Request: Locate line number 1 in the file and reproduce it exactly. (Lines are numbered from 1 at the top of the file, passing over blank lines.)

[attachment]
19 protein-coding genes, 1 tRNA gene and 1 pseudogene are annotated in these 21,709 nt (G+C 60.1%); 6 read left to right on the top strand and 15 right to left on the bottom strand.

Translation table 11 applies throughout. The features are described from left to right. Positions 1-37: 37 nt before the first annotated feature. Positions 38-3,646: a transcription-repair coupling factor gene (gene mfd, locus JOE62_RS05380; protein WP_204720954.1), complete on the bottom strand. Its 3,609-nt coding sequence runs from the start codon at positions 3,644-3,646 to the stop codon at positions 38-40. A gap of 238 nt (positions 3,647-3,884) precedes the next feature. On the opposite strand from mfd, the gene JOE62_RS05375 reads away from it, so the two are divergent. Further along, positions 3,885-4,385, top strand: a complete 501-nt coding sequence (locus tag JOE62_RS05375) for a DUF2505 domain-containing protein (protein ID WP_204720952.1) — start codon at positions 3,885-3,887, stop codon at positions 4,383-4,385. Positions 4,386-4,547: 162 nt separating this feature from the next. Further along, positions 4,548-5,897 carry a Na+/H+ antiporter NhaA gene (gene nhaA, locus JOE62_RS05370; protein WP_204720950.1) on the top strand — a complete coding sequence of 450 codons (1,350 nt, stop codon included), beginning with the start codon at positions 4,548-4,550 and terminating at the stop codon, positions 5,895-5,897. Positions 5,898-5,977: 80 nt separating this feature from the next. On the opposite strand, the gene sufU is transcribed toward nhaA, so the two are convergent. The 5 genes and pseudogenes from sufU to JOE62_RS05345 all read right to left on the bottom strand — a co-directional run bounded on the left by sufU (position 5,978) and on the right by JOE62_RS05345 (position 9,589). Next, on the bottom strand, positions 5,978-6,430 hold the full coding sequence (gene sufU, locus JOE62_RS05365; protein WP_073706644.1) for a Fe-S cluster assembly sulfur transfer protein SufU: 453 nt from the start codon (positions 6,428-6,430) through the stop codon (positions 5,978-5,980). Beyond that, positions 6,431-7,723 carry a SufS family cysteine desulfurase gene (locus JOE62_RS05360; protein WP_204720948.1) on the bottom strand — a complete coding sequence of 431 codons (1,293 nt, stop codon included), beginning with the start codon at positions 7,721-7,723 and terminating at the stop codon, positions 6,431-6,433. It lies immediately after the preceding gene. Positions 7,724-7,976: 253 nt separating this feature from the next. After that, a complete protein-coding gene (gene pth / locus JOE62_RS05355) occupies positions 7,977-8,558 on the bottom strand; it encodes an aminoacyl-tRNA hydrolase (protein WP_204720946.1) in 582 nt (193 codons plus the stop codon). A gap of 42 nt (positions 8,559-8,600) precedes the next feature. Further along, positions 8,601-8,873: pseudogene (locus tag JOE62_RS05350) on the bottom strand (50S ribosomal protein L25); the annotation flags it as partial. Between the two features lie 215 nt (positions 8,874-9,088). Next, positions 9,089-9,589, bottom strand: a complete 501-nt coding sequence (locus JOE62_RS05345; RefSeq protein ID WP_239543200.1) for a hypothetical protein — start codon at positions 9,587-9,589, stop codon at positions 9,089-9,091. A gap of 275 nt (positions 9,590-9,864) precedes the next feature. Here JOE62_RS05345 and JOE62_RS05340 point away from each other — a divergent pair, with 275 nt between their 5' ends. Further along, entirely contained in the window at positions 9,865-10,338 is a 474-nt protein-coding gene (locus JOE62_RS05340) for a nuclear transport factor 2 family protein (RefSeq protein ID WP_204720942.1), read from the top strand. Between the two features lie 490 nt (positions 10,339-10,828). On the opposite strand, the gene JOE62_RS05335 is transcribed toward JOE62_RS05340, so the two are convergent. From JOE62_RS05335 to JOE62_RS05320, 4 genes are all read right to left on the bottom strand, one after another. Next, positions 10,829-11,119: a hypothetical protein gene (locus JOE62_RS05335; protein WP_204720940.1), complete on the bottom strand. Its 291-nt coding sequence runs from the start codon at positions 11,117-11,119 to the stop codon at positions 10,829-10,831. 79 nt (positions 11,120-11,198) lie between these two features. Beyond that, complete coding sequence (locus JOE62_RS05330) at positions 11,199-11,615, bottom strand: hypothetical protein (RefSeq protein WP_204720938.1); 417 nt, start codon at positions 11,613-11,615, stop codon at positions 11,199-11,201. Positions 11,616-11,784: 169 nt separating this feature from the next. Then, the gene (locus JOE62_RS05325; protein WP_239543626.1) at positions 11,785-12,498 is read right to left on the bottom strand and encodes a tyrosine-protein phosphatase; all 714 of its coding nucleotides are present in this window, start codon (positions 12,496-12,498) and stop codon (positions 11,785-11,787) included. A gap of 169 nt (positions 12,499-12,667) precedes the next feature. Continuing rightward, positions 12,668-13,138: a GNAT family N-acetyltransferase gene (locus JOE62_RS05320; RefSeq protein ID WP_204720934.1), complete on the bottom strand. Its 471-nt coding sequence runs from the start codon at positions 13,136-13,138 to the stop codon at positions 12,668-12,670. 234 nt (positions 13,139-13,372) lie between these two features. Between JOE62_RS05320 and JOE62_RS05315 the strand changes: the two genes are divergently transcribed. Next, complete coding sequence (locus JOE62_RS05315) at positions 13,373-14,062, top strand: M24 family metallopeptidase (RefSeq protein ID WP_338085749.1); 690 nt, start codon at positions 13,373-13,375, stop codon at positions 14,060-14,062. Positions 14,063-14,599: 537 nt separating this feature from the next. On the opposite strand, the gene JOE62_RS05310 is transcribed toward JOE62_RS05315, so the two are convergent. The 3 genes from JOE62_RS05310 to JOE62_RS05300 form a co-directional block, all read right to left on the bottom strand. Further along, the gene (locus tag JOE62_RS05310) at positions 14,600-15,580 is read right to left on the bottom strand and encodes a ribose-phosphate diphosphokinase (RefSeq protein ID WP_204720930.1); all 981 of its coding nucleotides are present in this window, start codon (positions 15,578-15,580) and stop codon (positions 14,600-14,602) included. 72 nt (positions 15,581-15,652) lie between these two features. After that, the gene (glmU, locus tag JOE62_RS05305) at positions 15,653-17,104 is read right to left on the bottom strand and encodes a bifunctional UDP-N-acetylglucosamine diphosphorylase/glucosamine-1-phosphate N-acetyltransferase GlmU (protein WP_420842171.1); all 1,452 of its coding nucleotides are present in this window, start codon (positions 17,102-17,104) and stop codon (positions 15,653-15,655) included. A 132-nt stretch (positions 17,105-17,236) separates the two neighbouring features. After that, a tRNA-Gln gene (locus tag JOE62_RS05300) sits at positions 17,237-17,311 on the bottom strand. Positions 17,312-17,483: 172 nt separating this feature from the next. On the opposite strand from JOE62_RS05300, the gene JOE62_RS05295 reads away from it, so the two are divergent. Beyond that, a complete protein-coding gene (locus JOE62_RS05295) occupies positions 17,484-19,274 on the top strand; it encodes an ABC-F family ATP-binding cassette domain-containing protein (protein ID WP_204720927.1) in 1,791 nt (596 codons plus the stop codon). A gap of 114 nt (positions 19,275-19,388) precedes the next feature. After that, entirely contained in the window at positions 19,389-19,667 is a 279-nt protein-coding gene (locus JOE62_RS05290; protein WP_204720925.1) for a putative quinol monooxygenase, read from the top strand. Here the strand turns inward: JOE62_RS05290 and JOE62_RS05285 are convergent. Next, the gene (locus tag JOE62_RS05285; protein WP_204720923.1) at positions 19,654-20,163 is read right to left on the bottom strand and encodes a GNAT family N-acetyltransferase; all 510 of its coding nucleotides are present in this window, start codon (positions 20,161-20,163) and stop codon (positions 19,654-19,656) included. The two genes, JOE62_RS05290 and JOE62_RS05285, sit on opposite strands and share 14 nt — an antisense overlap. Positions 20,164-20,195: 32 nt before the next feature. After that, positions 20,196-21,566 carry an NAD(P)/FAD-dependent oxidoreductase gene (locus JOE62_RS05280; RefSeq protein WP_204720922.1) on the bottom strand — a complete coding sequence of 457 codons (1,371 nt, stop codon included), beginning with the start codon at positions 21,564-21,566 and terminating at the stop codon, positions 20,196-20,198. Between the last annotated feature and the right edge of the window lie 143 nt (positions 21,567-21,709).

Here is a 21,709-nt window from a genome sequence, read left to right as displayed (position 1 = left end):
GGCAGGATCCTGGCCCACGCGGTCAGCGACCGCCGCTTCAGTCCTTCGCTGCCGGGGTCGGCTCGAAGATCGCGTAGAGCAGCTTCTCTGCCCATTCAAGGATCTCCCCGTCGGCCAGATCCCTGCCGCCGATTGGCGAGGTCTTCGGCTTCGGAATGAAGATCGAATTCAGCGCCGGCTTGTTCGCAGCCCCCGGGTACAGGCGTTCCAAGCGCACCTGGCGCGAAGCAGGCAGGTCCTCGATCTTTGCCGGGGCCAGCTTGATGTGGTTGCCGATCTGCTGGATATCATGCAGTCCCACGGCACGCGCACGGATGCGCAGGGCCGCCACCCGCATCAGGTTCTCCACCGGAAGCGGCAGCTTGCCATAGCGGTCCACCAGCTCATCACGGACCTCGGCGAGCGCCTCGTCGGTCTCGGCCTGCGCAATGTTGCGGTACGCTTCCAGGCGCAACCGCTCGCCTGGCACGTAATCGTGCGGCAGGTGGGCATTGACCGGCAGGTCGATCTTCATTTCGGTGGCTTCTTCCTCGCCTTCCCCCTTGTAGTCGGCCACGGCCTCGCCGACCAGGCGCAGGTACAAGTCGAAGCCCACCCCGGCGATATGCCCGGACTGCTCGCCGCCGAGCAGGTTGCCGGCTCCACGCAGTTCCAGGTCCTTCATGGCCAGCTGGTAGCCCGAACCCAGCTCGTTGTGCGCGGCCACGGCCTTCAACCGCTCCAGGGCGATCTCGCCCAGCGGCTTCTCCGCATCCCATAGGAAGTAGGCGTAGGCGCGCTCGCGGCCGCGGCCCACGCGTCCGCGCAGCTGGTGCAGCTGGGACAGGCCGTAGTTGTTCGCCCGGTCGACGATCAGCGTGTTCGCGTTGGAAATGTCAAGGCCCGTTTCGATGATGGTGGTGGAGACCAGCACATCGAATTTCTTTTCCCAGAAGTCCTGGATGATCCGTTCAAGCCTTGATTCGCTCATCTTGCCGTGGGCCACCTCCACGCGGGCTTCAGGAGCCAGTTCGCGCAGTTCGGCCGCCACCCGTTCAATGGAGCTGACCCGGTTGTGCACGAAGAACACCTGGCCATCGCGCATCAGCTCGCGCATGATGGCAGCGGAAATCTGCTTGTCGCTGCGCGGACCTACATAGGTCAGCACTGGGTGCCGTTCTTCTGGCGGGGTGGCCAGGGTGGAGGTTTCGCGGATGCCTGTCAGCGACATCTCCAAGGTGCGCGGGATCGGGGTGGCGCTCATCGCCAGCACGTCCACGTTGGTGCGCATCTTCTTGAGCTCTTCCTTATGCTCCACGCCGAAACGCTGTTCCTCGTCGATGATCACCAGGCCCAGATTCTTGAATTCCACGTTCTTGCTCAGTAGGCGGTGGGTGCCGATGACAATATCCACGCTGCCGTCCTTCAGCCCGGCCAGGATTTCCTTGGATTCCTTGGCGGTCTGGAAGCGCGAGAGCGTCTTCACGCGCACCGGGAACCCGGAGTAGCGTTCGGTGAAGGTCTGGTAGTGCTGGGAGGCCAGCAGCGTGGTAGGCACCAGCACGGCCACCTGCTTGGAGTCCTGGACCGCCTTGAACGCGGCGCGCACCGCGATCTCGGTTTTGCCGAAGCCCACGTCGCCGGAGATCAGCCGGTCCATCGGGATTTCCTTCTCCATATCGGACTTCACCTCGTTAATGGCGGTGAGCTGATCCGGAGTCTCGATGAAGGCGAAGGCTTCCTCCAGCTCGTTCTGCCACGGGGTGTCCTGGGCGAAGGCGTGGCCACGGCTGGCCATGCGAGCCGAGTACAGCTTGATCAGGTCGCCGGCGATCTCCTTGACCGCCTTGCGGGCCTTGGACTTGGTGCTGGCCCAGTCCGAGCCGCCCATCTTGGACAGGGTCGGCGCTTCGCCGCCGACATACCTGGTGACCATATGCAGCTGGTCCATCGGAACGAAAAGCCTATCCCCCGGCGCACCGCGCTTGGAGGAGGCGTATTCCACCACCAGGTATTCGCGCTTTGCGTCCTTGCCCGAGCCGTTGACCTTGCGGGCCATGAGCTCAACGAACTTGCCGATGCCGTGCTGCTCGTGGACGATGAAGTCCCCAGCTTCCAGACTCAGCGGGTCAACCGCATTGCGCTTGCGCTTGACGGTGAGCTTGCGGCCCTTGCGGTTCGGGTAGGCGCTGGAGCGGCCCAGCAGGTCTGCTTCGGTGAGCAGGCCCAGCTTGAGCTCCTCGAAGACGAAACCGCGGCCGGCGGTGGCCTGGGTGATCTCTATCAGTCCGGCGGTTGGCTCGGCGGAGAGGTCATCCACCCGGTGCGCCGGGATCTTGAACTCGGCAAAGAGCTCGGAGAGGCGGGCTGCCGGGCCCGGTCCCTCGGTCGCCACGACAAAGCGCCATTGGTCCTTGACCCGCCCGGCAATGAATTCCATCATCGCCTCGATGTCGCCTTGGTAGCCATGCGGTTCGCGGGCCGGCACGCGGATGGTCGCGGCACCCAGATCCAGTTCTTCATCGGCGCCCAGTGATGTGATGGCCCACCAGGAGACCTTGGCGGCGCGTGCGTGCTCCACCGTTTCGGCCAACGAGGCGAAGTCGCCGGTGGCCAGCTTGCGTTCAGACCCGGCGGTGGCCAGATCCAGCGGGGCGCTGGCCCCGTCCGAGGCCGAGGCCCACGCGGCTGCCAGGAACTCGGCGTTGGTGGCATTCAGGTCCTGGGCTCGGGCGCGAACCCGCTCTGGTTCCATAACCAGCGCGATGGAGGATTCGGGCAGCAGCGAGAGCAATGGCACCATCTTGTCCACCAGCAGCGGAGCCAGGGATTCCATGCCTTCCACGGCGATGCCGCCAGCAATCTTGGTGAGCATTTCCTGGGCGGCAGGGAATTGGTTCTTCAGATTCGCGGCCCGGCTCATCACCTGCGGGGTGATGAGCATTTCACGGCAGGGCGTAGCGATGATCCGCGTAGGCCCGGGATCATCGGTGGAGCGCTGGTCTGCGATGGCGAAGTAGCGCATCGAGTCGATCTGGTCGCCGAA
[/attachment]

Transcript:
19 protein-coding genes, 1 tRNA gene and 1 pseudogene are annotated in these 21,709 nt (G+C 60.1%); 6 read left to right on the top strand and 15 right to left on the bottom strand.